Dengue cases shot up around 7 times in Bengal till August first week

Updated on Aug 16, 2022 10:56 AM IST

Kolkata, Howrah, Bidhannagar, Panihati, Bally, Titagarh, Kamarhati, Rajpur-Sonarpur, Asansol, Englishbazar and Siliguri have been identified among places where the disease is taking a heavy toll

The Kolkata Municipal Corporation has identified at least 13 wards as highly prone to dengue. (Shutterstock)
The Kolkata Municipal Corporation has identified at least 13 wards as highly prone to dengue. (Shutterstock)

Dengue cases shot up nearly seven times in West Bengal till August first week compared to last year even as at least 11 municipalities have been identified the areas where the disease is taking a heavy toll.

The state health department said around 450 dengue cases were detected till the first week of August in 2021. This year, the number has shot up to 3,104 during the same period.

The department has submitted a report to the chief secretary highlighting districts across the state where dengue cases have broken the record for last five years.

“The highest number of cases reported between January and August since 2017 was 89. This year it has shot up to 768. In Kalimpong, just one case was reported.... This year, the district has registered 56 cases. Other districts where records of last five years have been broken are Howrah, Hooghly, Birbhum and Malda,” said a health department official.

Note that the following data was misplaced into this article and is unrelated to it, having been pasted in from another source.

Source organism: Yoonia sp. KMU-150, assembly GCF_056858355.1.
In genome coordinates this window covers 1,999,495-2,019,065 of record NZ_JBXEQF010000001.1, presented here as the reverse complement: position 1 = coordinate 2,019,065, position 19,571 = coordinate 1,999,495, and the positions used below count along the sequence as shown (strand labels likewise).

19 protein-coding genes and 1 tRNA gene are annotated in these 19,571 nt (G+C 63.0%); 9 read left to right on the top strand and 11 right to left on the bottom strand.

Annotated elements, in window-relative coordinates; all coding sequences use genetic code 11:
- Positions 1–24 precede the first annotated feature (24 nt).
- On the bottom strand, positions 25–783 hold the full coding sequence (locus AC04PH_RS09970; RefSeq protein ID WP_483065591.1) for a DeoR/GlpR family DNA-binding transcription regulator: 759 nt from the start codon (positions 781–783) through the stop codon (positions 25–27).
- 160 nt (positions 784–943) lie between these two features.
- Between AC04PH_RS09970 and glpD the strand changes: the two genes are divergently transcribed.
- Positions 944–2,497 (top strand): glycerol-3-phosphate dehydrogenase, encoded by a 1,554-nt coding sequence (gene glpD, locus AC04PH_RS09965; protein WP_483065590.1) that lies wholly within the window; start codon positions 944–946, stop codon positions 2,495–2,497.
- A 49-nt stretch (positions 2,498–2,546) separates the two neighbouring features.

The department has identified Kolkata, Howrah, Bidhannagar, Panihati, Bally, Titagarh, Kamarhati, Rajpur-Sonarpur, Asansol, Englishbazar and Siliguri among places where the mosquito borne disease is taking a heavy toll.

“Three out of four members in my family, including me, my wife and my daughter were down with the disease. While I have recovered, my wife and daughter are still recovering,” said Anjan Halder, a resident of North 24 Parganas.

The Kolkata Municipal Corporation has identified at least 13 wards as highly prone to dengue. It has also asked private laboratories and hospitals to submit data.

“Mosquito borne diseases such as dengue are common in the monsoon as the Aedes mosquito needs very small puddles of clean stagnant water, which can accumulate in any discarded object, to breed. We need to be very alert as other diseases like swine flu may have almost the same symptoms. The classical symptoms of dengue are not prevalent now,” said Daipayan Biswas, a doctor.

The health department said the situation remained under control. “The cases have shot up.... But they have not reached an alarming stage,” said NS Nigam, the state health secretary.

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Monday, September 26, 2022
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